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So, it would appear we're remodeling the bathroom.

I am learning many things in this little adventure, chief among them that plumbers are expensive, sledgehammers are surprisingly therapeutic, and wallpaper glue is forever. And I am reminded, with much thankfulness, that I'd rather spend an afternoon inhaling sheetrock dust with him than sitting at a candlelit table with anybody else. Come to think of it, maybe we should've written that into our wedding vows.

Happy Valentine's Day, Hubs. Thanks for the drywall and the babies and the sanity and for looking so dang good in a tool belt.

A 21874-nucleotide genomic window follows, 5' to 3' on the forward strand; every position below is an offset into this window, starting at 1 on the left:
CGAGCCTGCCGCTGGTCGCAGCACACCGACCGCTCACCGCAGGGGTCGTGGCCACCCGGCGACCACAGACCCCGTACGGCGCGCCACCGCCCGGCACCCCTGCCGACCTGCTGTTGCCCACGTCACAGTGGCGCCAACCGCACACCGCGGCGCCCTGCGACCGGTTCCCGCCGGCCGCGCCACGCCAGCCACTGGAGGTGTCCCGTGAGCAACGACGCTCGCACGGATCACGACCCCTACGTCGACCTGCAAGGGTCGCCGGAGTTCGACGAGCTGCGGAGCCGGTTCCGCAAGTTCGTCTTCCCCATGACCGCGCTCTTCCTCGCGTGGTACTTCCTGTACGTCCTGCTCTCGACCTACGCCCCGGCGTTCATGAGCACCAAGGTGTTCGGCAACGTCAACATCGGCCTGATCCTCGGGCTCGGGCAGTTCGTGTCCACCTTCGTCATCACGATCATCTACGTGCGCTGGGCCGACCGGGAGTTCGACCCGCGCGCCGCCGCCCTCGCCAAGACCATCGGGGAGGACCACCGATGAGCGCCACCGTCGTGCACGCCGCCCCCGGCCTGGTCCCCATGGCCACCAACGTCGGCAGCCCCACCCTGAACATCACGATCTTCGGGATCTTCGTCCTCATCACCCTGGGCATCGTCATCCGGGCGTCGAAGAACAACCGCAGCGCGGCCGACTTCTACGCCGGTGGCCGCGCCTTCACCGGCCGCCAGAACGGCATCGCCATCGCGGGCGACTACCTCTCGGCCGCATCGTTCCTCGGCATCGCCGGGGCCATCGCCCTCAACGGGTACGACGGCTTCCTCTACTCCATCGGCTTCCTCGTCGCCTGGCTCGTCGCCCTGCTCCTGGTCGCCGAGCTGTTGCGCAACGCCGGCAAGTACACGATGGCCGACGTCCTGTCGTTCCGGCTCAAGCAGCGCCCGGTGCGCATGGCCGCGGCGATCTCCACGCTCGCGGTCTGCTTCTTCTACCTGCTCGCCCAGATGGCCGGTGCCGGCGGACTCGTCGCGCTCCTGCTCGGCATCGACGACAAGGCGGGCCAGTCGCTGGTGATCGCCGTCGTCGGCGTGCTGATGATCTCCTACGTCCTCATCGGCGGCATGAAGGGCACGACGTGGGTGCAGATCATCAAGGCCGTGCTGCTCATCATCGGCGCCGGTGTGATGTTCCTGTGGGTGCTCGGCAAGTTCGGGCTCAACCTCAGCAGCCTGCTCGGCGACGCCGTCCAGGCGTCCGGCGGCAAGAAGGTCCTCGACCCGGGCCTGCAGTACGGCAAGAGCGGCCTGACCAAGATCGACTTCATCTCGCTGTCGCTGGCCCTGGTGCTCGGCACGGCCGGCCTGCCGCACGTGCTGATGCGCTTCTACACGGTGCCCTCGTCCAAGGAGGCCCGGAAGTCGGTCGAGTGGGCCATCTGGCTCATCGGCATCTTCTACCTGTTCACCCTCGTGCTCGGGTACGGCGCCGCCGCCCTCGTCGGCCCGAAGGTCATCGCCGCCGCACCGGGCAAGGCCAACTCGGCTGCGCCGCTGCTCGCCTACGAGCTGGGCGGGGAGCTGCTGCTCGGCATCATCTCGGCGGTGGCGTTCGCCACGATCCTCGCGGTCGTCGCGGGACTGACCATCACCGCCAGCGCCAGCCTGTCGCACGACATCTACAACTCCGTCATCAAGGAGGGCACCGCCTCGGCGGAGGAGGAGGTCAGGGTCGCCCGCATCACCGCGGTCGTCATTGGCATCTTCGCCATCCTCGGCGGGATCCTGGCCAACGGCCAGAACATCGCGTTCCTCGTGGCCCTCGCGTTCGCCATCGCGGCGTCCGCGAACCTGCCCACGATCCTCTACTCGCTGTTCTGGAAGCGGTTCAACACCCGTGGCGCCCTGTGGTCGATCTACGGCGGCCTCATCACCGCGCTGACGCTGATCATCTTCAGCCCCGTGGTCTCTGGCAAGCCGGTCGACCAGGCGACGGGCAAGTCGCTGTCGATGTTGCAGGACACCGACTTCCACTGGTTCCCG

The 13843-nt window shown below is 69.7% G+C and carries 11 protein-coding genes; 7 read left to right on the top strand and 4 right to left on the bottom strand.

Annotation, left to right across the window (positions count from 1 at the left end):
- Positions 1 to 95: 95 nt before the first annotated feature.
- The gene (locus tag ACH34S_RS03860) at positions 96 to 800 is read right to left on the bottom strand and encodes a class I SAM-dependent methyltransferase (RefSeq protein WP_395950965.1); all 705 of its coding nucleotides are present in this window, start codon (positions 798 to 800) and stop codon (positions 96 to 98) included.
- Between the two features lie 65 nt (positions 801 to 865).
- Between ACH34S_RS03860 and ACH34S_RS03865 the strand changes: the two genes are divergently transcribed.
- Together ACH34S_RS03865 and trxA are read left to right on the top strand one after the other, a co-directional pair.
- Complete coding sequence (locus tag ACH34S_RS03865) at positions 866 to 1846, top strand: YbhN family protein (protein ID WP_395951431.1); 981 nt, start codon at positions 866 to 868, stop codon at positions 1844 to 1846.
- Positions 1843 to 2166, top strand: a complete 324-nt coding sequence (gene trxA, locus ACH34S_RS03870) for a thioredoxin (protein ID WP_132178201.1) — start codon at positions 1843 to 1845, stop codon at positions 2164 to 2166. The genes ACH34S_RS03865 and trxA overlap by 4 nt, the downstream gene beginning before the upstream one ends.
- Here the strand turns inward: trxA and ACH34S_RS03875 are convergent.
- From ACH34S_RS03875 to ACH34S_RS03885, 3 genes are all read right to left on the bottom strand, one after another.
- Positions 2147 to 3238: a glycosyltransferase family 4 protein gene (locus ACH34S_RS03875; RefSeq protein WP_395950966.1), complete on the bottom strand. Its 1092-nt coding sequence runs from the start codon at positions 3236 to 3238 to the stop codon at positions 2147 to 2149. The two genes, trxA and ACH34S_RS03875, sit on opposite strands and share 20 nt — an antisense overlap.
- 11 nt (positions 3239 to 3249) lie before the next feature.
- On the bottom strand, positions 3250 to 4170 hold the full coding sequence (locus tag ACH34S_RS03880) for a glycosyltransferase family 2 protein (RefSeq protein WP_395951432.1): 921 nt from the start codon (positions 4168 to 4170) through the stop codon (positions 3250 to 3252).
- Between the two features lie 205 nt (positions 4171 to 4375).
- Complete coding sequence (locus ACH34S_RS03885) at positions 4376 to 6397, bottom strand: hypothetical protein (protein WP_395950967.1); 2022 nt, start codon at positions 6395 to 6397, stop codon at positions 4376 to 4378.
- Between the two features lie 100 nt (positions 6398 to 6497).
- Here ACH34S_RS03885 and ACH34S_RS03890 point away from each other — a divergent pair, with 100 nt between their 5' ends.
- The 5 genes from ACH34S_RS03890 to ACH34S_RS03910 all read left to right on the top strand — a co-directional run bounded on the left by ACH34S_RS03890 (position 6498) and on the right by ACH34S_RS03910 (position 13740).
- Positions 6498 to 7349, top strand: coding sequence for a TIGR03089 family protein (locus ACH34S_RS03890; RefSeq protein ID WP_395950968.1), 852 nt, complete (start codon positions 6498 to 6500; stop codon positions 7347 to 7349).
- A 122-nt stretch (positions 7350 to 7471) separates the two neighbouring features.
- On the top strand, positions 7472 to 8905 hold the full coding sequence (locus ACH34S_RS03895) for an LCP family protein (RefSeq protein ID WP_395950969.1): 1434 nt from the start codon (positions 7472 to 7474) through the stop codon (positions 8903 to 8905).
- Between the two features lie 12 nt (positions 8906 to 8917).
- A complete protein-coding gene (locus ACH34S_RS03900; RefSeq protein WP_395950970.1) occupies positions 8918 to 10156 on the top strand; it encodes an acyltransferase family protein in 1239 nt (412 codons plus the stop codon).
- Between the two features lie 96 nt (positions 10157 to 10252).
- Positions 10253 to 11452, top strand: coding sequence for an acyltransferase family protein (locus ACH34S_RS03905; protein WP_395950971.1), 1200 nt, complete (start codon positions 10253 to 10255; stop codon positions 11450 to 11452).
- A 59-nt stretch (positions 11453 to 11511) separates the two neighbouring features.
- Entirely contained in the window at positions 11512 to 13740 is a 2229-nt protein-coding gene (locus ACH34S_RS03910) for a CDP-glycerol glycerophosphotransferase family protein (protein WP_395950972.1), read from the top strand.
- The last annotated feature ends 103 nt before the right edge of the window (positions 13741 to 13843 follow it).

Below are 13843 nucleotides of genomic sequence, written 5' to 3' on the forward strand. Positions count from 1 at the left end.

Where the Wind Comes Sweepin’ Down the Plains

I didn't grow up in Oklahoma, so unlike my own children, I didn't have the benefit of years of Oklahoma history in school.  It's a shame, really, because the interesting lore and culture of my adopted state endears it to me more and more all the time. 

I mean, there are 306 million people living in the United States, but only three-and-a-half million of us get to live in a state that actually inspired a Rodgers and Hammerstein musical.  Not to mention a Tom Cruise/Nicole Kidman movie.  (I loved that movie.  It came out in 1992, before I was a married woman and before Tom was a couch-jumper.  And let me tell you that it was very pleasant sitting a dark theater, watching a close-up shot of Tom whispering "Marry me, Shannon."  "Okay," I whispered back.)

When Hubs first told me we'd be having a romantic anniversary getaway a few miles outside of Guthrie, Oklahoma, I was skeptical.  "What's in Guthrie?" I asked.